Investigating the Effect of Enzyme Concentration on the Hydrolysis of Starch with Amylase

Investigating the Effect of Enzyme Concentration on the Hydrolysis of Starch with Amylase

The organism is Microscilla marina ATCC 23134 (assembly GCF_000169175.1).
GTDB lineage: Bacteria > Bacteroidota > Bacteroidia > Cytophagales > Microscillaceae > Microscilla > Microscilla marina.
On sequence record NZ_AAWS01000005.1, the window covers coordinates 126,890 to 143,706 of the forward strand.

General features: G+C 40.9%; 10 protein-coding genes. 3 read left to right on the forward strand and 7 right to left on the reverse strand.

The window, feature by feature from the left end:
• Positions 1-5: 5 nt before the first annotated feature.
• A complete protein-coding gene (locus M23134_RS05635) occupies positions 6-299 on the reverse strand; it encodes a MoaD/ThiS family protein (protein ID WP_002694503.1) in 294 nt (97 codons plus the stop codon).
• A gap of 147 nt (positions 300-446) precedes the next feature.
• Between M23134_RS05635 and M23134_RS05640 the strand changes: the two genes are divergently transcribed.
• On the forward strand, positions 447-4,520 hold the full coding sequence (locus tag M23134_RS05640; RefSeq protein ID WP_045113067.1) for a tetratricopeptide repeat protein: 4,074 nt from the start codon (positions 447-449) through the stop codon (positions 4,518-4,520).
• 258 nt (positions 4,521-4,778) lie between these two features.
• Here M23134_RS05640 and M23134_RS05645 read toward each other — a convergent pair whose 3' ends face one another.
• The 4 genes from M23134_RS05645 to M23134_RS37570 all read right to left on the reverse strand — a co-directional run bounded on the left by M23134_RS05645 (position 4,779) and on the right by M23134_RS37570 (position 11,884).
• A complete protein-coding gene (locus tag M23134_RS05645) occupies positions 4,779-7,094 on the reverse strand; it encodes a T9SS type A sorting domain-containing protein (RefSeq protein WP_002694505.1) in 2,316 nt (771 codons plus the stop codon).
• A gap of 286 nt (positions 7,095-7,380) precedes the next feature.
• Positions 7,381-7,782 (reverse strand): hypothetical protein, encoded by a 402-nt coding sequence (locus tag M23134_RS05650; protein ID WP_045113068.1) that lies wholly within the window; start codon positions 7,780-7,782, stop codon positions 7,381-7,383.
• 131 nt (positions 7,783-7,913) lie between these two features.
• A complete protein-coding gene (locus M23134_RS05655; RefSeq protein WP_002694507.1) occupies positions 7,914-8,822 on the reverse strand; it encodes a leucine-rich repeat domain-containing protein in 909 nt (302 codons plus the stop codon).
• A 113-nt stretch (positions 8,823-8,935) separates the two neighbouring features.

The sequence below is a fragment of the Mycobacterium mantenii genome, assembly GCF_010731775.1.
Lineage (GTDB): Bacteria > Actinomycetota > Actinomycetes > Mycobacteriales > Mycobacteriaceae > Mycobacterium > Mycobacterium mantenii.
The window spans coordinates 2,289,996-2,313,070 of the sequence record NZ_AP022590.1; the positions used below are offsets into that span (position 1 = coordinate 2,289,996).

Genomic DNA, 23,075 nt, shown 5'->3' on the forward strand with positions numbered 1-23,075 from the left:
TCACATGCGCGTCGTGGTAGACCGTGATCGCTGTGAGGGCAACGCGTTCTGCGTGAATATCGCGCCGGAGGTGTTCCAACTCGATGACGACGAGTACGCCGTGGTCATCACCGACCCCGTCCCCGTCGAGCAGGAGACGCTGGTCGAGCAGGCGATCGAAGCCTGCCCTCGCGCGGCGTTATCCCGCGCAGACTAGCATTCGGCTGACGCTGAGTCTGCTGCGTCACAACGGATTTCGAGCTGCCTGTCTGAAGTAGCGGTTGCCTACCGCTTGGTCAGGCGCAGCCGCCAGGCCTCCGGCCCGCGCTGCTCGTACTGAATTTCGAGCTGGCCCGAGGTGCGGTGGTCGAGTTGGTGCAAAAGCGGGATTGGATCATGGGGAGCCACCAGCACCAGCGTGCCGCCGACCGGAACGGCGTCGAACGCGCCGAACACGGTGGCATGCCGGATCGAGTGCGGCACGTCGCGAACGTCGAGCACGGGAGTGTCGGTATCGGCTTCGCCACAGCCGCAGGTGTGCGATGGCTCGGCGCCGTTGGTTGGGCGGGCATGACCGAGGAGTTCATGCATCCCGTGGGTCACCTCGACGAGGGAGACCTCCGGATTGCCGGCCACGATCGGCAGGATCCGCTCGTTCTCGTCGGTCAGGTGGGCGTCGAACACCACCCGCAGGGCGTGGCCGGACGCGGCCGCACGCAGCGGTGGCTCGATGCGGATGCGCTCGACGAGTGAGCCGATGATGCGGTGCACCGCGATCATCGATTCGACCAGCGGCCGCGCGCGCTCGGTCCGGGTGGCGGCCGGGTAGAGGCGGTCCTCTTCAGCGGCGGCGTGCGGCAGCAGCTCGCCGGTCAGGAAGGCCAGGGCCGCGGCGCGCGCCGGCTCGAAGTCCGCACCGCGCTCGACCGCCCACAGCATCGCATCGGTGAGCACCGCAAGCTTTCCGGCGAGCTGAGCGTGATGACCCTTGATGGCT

Aim: Investigate the effect of enzyme concentration on the rate of an enzyme-controlled reaction. Using amylase and starch as my example. Introduction: I am investigating the effect of the concentration of the enzyme, amylase on the time taken for the enzyme to fully breakdown the substrate, starch to a sugar solution. The varied variable will be the concentration and all other variables are going to be fixed. The different concentrations will be: 0.5% 0.75% 1.0% 1.5% 2% An enzyme is a class of protein, which acts as a biological catalyst to speed up the rate of reaction with its substrates. Enzymes have the ability to act on a small group of chemically similar substances. Enzymes are very specific, in the sense that each enzyme is limited to interact with only one set of reactants; the reactants are referred to as substrates. Substrates of an enzyme are the chemicals altered by enzyme-catalysed reactions. The extreme specific nature of enzymes are because of the complicated three-dimensional shape, which is due to the particular way the amino acid chain of proteins folds. The three-dimensional contour limits the number of substrates that can possibly react to only those substrates that can specifically fit the enzyme surface. Enzymes have an active site, which is the specific indent caused by the amino acid on the surface that fold inwards. The active site only allows a substrate of the exact unique shape to fit; this is where the substance combines to form an enzyme- substrate complex.